“During the First World War we had legionnaires in Russia who fought, so I am running away because our army is being organized and we will fight the Germans to liberate Czechoslovakia,” Jan Plovajko, a student at the lyceum, said at the first NKVD interrogation on Soviet territory about why he had decided to flee to the Soviet Union after Hungary occupied his native Subcarpathian Rus.

The court sent him to Siberia for three years for illegally crossing the border. After a long anabasis in overcrowded cattle trucks and on a boat on the Yenisei, he ended up beyond the Arctic Circle in Norilsk, the center of Norillag, a dreaded complex of dozens of labor camps.

Till his strength ran out, Jan Plovajko worked in a stone quarry, breaking blasted stone blocks with a chisel and pickaxe. He was used to physical work from home, he had played sports, but the lack of food and the perpetual cold took a toll on his health.

“Then I weighed 40 kilos and could no longer work, so they put me to work pulling nails out of old boards,” Jan Plovajko recalls.

“That’s when they called me ‘dohodyago.’” That is, a prisoner who has been left to die.

After three years, he was rescued from the appalling conditions of the Norillag camp by the opportunity to join the Czechoslovak army that was being assembled. Together with fifty other Czechoslovaks, he set off for Buzuluk. He went through heavy fighting at Kiev, Dukla, Liptovský Mikuláš, and arrived victoriously to Prague. After February 1948, the communists tried to get him to join the party and to cooperate in the purges in the army, which he refused because of his unfortunate experience with the Soviet communists. He was thrown out of the army in 1950 and began to earn a living as a laborer.


Nazi Germany was defeated in the Second World War by the determination, bravery, and combat deployment of soldiers from the United States, Great Britain, Poland, France, the Soviet Union, and other countries and nations. But the Soviet Union, led by the dictator Stalin, did not join the Allies until it itself was attacked by the Nazis in June 1941. Until then, the USSR had acted as a partner of Nazi Germany in the spirit of the Molotov-Ribbentrop Pact concluded shortly before the outbreak of the war. At that time, when tens of thousands of Czechoslovaks fled from the Nazis to the USSR, they often ended up in gulag labor camps. The Red Army did not enter the war until the summer of 1941 after Nazi Germany had invaded.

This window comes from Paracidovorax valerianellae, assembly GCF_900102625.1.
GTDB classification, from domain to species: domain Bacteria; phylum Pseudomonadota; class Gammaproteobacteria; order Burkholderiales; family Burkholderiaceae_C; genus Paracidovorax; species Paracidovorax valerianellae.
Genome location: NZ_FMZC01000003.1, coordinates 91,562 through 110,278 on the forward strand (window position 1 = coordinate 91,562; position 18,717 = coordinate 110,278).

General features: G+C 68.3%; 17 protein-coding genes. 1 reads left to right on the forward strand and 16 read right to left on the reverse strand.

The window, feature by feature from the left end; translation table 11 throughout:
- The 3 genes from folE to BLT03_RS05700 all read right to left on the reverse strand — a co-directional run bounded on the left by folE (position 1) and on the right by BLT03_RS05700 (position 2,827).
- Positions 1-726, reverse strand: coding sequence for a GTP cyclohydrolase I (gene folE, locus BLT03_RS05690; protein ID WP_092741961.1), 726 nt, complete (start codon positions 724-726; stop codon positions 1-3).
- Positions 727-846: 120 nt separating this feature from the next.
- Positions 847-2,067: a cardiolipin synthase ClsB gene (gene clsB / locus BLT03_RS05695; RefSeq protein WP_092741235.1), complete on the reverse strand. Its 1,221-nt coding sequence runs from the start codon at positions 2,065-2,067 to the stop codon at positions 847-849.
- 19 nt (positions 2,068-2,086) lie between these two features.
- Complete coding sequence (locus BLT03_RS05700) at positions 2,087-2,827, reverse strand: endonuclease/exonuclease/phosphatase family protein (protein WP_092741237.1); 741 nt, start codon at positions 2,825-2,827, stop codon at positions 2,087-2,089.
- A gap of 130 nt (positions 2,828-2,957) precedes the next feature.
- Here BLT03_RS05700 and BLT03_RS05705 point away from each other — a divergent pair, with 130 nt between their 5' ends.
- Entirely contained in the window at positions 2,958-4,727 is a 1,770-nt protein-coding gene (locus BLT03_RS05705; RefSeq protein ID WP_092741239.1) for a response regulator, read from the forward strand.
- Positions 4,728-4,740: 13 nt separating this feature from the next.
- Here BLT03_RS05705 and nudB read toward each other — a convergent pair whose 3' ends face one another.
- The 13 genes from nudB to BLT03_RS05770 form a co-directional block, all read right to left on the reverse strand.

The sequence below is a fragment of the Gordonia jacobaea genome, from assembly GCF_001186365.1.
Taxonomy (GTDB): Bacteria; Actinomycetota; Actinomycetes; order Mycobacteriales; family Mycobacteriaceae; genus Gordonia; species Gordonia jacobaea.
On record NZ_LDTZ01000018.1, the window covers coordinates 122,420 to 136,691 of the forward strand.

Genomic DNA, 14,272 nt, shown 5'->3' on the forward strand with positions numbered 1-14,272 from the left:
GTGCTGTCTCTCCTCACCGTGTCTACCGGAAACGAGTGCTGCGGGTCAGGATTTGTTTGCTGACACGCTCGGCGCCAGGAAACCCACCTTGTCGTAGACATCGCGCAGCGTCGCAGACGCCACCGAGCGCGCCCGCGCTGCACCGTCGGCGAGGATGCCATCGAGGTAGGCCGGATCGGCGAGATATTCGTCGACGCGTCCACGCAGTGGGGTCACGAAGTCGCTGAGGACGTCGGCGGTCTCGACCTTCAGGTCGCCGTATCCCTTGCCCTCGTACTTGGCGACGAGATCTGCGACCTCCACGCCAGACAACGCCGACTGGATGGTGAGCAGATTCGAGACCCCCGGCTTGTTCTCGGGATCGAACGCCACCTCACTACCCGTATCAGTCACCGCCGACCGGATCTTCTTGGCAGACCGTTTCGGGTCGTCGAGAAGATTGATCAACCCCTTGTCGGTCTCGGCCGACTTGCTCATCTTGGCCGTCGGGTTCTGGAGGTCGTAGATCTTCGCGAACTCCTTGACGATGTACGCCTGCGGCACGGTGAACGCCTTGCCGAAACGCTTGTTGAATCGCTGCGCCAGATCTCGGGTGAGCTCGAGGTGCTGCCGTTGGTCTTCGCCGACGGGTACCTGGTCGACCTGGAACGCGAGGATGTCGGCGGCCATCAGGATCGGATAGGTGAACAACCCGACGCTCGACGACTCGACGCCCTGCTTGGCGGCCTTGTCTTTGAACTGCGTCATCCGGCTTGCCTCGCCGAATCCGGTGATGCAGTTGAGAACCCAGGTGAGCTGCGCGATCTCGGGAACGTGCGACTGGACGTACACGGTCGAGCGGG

The Soviet Union deployed over six million soldiers to the Eastern Front. We can speak of great heroism and huge losses. The Red Army, with great effort, defeated the better armed and trained German Wehrmacht, and with it the prestige of the “land of the Soviets” logically grew. However, when we talk about the liberation of Czechoslovakia, we must mention, besides the Soviet victims (up to 140,000 Red Army soldiers are said to have died), the tens of thousands of our soldiers fighting alongside the Allies on the Eastern and Western fronts, the brave Slovak insurgents, the paratroopers, partisans and thousands of their helpers, the insurgents from the barricades of Czech towns at the end of the war, and last but not least the soldiers of the American Army who liberated part of the Czechoslovak territory from the west, as well as the forgotten Romanian soldiers advancing with the Soviets from the east. On 8 May 1945, after six long years, peace reigned in Europe and Czechoslovakia became a liberated country. But not free.